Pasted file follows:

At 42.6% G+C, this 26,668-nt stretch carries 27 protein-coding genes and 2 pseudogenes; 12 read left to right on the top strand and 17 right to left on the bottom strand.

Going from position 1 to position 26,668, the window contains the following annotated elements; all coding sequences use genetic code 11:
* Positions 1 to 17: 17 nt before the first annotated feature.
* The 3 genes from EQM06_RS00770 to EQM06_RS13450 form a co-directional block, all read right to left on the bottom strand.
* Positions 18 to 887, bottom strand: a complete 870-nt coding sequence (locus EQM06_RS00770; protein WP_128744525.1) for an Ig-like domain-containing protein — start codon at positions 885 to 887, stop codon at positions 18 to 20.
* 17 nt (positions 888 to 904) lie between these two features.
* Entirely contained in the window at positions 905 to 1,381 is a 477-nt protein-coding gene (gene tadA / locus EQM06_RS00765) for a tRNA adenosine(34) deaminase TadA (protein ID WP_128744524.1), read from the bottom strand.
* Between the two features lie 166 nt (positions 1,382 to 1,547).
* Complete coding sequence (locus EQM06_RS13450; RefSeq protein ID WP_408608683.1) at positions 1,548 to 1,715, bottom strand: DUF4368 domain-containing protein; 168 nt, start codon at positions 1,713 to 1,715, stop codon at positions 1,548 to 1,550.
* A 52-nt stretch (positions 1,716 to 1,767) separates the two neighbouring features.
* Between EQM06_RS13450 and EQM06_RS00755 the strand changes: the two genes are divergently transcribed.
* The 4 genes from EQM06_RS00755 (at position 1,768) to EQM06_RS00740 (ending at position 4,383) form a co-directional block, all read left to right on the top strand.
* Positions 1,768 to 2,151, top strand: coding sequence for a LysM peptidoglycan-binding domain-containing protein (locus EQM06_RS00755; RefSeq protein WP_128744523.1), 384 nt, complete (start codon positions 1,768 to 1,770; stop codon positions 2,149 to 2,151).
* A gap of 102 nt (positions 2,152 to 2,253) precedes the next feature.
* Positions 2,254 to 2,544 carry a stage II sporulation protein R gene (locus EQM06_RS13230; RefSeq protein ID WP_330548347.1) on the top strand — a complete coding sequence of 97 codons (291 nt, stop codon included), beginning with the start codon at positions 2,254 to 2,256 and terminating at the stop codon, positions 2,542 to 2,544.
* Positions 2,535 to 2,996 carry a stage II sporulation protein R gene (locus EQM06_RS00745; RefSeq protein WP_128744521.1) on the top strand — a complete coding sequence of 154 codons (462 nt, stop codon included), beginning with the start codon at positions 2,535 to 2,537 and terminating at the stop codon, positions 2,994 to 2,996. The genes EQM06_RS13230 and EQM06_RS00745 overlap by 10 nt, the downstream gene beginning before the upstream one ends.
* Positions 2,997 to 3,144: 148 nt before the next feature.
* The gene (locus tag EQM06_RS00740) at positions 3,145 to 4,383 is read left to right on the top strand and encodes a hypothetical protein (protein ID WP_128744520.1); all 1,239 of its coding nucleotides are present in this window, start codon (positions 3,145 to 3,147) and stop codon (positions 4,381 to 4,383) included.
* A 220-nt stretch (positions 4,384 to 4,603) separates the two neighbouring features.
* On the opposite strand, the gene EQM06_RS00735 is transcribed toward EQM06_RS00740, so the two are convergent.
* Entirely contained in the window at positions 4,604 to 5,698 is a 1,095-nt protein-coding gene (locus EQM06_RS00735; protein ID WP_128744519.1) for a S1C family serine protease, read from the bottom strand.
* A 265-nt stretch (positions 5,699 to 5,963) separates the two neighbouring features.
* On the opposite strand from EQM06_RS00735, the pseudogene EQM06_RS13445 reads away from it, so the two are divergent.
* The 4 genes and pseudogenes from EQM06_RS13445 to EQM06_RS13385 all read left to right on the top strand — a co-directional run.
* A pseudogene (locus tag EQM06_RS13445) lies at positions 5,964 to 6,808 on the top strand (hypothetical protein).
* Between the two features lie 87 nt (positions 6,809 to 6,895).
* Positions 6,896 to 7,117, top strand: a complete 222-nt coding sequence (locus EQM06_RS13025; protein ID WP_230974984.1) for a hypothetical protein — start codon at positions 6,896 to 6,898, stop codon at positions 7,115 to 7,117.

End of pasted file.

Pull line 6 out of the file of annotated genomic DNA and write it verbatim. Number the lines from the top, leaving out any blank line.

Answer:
* 17 nt (positions 888 to 904) lie between these two features.